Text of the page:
How Big Will Mobile Be This Holiday Season? It's A Numbers Game

New figures from a National Retail Federation (NRF) survey suggest that mobile shopping will soar this holiday season. But digging deeper into the numbers suggests something much more nuanced. It shows a surprisingly large number of American consumers predicting they'll shop by phone as well as comments from younger, "practically married to their smartphones" consumers saying they'll not be using their phones for shopping—not even for research.

The story behind the numbers also gets into some definitional questions. Consider a 19-year-old who poses a question to a Facebook forum about which car to buy. Does that consumer think of such an inquiry as mobile research or merely talking with friends? Retailers are likely to see it as quintessential M-Commerce research, but the consumer—who is answering these survey questions—is more likely to see it as hanging with friends and say "no," said Pam Goodfellow, a senior analyst with Big Research, which managed the NRF survey.

"Is texting research? Should it be?" Goodfellow asked.

That distinction might suggest the numbers of those who will be making—or researching—mobile purchases should be even higher than the survey shows.

Another detail suggests the numbers are lower than reality. The survey of 8,767 consumers began October 5 and ended October 12. "In early October, [many younger consumers'] minds may very well be elsewhere," far away from the practical matters of holiday shopping, Goodfellow said.

Consumers may say they won't be doing any M-Commerce research or purchases, but they very well might when December arrives, she said. That's key for retailers to consider when reviewing expected M-Commerce usage stats.

As for those stats, let's take a look. Of the consumers who said they had what they considered to be smartphones, 26.8 percent said they would use their smartphones to either research or make a purchase this holiday season. That number jumps to 45 percent when limited to those aged 18 to 24.

There are a few troubling practical issues with those numbers, issues that deal with how the questions were phrased. The problems don't make the answers less useful, but they do rob us of the ability to analyze them much further.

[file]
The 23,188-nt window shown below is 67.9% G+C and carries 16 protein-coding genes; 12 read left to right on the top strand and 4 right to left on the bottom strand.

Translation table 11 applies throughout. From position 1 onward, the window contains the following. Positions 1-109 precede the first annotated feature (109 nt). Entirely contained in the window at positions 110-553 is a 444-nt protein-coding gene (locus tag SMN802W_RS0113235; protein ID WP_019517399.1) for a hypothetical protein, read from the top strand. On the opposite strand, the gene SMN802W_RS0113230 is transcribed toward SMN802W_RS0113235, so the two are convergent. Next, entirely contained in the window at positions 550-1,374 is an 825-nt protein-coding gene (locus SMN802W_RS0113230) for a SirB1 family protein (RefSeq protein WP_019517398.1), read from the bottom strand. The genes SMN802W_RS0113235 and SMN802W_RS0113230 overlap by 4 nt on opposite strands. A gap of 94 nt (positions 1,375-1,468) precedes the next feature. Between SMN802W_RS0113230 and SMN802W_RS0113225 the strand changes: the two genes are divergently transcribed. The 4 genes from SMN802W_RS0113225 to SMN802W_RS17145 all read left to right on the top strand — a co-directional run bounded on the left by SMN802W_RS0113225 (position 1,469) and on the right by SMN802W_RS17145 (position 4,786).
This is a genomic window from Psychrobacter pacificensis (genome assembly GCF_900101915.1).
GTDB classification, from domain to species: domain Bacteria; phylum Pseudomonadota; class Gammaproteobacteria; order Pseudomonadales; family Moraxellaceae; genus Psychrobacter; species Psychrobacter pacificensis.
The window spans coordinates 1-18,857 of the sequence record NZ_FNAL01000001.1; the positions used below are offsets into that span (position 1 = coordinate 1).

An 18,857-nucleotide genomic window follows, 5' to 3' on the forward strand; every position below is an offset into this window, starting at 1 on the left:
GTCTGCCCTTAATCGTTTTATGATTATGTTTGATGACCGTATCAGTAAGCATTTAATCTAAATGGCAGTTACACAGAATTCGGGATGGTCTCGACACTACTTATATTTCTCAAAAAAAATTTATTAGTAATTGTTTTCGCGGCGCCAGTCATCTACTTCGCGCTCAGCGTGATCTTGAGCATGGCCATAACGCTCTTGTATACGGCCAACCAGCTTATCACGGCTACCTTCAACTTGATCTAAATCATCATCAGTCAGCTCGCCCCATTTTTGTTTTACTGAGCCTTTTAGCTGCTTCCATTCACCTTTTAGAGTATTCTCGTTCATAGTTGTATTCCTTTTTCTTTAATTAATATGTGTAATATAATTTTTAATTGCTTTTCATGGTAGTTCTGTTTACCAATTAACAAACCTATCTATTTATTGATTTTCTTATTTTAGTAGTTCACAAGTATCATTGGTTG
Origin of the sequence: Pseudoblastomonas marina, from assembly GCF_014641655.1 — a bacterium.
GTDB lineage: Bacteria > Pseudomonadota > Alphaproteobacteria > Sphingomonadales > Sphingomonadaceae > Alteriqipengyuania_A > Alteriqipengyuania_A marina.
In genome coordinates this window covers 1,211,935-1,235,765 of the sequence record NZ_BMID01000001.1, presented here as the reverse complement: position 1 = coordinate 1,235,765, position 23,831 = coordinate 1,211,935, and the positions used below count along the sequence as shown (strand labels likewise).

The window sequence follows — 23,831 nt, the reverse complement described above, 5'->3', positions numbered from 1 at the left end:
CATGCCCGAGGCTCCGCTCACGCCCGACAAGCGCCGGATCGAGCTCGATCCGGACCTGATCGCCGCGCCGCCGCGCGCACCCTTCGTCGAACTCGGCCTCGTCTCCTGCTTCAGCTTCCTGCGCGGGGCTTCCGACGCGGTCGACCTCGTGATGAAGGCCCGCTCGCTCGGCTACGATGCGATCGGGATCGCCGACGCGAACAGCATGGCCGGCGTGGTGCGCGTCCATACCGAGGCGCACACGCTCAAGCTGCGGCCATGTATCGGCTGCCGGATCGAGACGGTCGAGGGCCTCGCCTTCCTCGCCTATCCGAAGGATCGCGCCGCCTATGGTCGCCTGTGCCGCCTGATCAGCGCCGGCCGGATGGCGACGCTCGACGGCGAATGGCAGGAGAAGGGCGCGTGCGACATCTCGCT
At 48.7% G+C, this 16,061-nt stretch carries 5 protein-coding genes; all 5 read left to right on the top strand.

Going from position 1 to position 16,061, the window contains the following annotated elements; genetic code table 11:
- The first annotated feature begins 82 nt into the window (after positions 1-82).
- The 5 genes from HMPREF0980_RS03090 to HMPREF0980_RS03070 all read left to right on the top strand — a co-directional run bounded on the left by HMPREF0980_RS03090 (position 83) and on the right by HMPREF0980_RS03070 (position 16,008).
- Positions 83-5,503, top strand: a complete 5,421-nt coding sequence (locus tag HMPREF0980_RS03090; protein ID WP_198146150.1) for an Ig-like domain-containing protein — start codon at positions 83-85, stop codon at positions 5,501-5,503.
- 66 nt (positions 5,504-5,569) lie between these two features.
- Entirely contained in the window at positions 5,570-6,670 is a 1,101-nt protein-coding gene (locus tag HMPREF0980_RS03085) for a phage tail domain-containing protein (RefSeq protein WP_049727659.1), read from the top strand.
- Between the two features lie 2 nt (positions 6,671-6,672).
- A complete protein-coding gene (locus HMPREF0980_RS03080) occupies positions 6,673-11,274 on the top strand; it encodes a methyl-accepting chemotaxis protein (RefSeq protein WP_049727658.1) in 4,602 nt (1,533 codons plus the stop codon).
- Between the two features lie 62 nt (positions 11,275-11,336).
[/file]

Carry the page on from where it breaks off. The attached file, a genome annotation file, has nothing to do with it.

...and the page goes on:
The survey does ask a question of U.S. consumers who did not necessarily say they had a smartphone. That's great to get a sense of the bulk of the population. But the only M-Commerce question respondents were asked was, "This holiday season, will you use a smartphone (i.e., iPhone, Droid, etc.) to research or make holiday purchases from a retailer?"What if they want to use their non-smartphones to research a holiday purchase? Basic texting and other features make that possible. By not asking that group about M-Commerce purchases broadly, we can't tell much.

Also, the survey never differentiated between intended M-Commerce research and intended M-Commerce purchases. Although both are important, not knowing how many 18- to 24-year-olds even intend to consummate any purchases is a huge loss.

To be fair, it was a long survey, and it could only cover a small number of M-Commerce questions. But there is probably more than enough interest to do a study solely on M-Commerce.

Those concerns aside, the numbers themselves are fascinating. Given the immaturity of the mobile space—coupled with the relatively small number of major retailers who have put any serious marketing muscle behind their young M-Commerce moves—it's pretty impressive that almost half of that particular age group plans to do that much M-Commerce activity.

But it can also be flipped. We're not merely talking about all 18- to 24-year-olds. The universe for this question is the subset of 18- to 24-year-olds who happen to have smartphones. Of that group, the majority (55 percent) apparently plan on zero holiday M-Commerce purchases and just as little M-Commerce research. That answer suggests most of that very mobile-loving group says they won't do a single comparison shop, price scan, check-in or inventory check, let alone make a purchase directly.